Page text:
The Journal Gazette
 
 
Friday, April 03, 2020 1:00 am

Coronavirus roundup

Shunned ships dock in Florida

Associated Press

FORT LAUDERDALE, Fla. – A cruise ship that has been floating at sea with coronavirus patients aboard for two weeks after being turned away from South American ports was finally allowed to dock in Florida on Thursday.

The Zaandam and a sister ship sent to help it, the Rotterdam, were both given permission to disembark passengers at Port Everglades after days of negotiation with local officials who feared it would divert needed resources from a region that has seen a spike in virus cases. The final agreement was reached Thursday afternoon between local, state and federal officials and Carnival Corp., which owns the Zaandam and the Rotterdam, said Broward County officials and Holland America, the company that operates the ships.

For nearly three weeks, passengers have not been able to step on dry land. Four elderly passengers have died on the Zaandam, at least two from COVID-19, said William Burke, chief maritime officer for Carnival Corp., which owns the ships.

Carrier captain fired over virus memo

The captain of a U.S. Navy aircraft carrier facing a growing outbreak of the coronavirus was fired Thursday by Navy leaders who said he created a panic by sending his memo pleading for help to too many people.

Navy Secretary Thomas Modly said the ship's commander, Capt. Brett Crozier “demonstrated extremely poor judgment” in the middle of a crisis.

He said the captain copied too many people on the memo, which was leaked to a California newspaper and quickly spread to many news outlets. He said Crozier should have gone directly to his immediate commanders, who were already moving to help the ship.

The USS Theodore Roosevelt, with a crew of nearly 5,000, is docked in Guam, and the Navy has said as many as 3,000 will be taken off the ship and quarantined by Friday. More than 100 sailors on the ship have tested positive for the virus, but none are hospitalized at this point.

Payments by check to lag behind

The federal government expects to begin making payments to millions of Americans under the new stimulus law in mid-April, but some people without direct deposit information may not get checks until mid-August or later, according to a memo obtained Thursday by The Associated Press.

The document from the House Ways and Means Committee says the IRS will make about 60 million payments to Americans through direct deposit in mid-April, likely the week of April 13. Then, starting the week of May 4, the IRS will begin issuing paper checks to individuals, the memo says. The paper checks will be issued at a rate of about 5 million per week, which means it could take up to 20 weeks to get all the checks out. That timeline would delay some checks until the week of Aug. 17.

Democratic convention date moved

Democrats announced Thursday that they were postponing their presidential nominating convention until August, an unprecedented move that shows how the coronavirus is reshaping the battle for the White House.

The party had hoped that a mid-July convention would give them more time to rally behind a nominee and unify against President Donald Trump. But concerns that large crowds will spread the virus prompted Democrats, including prospective nominee Joe Biden, to press for alternatives.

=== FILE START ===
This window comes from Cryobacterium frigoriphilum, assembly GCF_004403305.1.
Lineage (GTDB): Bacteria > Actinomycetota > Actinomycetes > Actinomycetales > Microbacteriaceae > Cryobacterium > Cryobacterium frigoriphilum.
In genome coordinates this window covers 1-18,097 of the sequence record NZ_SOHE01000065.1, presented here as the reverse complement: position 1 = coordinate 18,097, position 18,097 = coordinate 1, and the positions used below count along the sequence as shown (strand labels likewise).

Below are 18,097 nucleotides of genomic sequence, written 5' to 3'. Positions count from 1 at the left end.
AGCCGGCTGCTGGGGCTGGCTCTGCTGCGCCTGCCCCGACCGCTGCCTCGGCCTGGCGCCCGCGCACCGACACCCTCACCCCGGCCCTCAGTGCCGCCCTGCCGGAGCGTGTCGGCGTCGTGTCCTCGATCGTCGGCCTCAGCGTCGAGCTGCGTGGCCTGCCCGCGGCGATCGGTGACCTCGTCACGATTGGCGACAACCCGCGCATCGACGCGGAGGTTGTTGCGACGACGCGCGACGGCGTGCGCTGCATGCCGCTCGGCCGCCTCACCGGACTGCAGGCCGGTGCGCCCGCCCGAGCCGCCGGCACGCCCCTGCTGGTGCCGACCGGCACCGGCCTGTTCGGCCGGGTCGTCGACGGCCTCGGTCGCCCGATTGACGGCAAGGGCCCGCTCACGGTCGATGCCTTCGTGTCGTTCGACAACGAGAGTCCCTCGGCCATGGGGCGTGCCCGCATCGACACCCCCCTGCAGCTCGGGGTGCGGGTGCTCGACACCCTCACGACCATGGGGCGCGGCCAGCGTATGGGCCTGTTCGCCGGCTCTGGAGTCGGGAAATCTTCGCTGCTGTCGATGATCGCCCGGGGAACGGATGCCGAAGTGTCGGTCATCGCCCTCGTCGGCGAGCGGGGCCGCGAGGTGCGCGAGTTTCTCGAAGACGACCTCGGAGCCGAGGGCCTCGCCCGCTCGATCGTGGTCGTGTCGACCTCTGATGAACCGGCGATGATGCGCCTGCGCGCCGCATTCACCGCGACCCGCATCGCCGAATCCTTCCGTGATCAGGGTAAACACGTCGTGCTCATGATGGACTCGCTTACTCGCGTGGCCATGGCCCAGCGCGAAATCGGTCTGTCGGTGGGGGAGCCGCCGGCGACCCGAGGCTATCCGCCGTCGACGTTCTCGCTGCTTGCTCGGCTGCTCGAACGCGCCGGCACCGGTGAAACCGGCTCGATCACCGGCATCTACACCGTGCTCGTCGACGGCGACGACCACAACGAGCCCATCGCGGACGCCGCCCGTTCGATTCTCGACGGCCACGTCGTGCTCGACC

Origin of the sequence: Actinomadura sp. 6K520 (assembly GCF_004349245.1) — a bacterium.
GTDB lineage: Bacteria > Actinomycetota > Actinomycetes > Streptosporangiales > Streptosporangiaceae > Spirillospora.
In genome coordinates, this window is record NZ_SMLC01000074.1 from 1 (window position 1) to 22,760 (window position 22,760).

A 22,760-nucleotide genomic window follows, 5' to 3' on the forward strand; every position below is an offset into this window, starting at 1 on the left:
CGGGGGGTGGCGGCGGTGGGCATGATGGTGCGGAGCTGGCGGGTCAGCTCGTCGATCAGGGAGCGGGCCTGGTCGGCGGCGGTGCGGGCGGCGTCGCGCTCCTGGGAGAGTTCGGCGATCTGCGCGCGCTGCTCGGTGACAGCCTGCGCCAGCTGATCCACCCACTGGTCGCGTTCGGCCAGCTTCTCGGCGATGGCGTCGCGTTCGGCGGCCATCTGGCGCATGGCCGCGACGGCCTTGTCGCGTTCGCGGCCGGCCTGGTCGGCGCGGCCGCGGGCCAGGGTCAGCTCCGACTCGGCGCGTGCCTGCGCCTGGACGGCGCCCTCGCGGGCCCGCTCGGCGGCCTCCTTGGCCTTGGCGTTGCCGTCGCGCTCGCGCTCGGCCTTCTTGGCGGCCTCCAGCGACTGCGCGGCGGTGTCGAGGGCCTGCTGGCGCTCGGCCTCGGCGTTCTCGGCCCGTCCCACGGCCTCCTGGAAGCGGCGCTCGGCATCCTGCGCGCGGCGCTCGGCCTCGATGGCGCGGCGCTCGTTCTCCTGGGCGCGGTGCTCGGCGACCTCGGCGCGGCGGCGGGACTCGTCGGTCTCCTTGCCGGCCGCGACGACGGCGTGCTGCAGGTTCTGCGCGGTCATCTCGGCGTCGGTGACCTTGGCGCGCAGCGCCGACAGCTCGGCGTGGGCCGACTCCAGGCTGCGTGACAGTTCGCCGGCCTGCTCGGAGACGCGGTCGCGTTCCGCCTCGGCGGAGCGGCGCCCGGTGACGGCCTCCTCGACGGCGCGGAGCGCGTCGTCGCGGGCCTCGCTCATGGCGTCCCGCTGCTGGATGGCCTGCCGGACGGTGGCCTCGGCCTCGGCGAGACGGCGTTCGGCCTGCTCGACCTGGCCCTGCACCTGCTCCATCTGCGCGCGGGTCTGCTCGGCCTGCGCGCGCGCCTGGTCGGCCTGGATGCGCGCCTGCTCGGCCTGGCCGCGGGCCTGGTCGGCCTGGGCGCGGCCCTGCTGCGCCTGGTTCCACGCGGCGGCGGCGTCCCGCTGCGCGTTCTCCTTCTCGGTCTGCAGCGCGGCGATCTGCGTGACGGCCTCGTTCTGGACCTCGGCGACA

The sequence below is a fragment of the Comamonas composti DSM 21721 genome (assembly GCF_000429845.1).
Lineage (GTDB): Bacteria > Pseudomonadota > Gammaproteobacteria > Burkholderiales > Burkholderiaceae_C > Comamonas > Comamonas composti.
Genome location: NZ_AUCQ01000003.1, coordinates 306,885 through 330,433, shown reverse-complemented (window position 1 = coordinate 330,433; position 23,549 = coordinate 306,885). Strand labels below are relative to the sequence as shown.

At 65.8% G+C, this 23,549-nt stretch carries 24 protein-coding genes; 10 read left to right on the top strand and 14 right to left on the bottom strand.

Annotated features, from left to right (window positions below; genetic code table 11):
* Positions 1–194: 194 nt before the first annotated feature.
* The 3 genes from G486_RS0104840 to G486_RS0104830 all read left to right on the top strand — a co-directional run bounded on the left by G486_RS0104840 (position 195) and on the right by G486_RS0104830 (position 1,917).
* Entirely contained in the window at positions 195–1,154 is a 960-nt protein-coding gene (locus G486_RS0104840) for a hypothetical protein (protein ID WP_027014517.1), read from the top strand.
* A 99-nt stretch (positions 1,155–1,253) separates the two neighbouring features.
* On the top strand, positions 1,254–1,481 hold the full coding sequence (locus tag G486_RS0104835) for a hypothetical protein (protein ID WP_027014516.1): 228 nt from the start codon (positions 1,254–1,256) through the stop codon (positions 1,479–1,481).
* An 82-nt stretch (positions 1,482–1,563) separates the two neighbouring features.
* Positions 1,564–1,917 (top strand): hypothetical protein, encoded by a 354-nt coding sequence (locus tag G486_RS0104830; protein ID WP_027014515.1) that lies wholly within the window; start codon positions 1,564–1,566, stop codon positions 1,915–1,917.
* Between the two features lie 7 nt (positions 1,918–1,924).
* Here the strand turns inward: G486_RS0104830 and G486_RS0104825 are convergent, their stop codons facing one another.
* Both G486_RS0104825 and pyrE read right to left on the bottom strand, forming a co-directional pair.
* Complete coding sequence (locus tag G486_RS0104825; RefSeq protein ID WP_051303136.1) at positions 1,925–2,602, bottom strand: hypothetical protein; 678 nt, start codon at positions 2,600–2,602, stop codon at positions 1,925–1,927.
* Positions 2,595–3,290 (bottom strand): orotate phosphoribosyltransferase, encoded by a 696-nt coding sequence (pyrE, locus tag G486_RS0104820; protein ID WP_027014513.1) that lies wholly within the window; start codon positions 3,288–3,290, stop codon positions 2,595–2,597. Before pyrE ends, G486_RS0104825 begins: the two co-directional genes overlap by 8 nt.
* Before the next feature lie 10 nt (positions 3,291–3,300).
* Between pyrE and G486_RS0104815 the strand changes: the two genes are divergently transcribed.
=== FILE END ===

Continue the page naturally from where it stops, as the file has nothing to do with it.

Wisconsin primary ordered to go on

A federal judge on Thursday declined to postpone Wisconsin's presidential primary as the coronavirus spreads, but he ordered that people be given an extra six days beyond Tuesday's election for absentee voting.

U.S. District Judge William Conley's order essentially extends the election by nearly a week. He blasted state leaders' decision not to delay the election to protect people's health but refused to postpone it himself, saying a federal judge shouldn't act as the state's health officer.

Officials give warning on Africa cases

Some African countries will have more than 10,000 coronavirus cases by the end of April, health officials projected Thursday, as the continent least equipped to treat serious infections has an “enormous gap” in the number of ventilators and other critical items.

While cases across Africa are now above 6,000 at what has been called the dawn of the outbreak, the continent is “very, very close” to where Europe was after a 40-day period, the head of the Africa Centers for Disease Control and Prevention, Dr. John Nkengasong, told reporters.

The virus “is an existential threat to our continent,” he said. All but four of Africa's 54 countries have cases after Malawi on Thursday reported its first, and local transmission has begun in many places.

Detroit bus driver in angry video dies

A Detroit bus driver who had expressed anger on Facebook about a coughing passenger has died from COVID-19, officials said Thursday.

“For you to get on the bus ... and cough several times without covering up your mouth and you know (we're) in the middle of a pandemic – that lets me know that some folks don't care,” Jason Hargrove said in his video, posted March 21.

On March 17, the city eliminated fares, promised more cleaning and told bus riders to enter and exit from the rear door only. The changes occurred after drivers declined to work that day to protest conditions.


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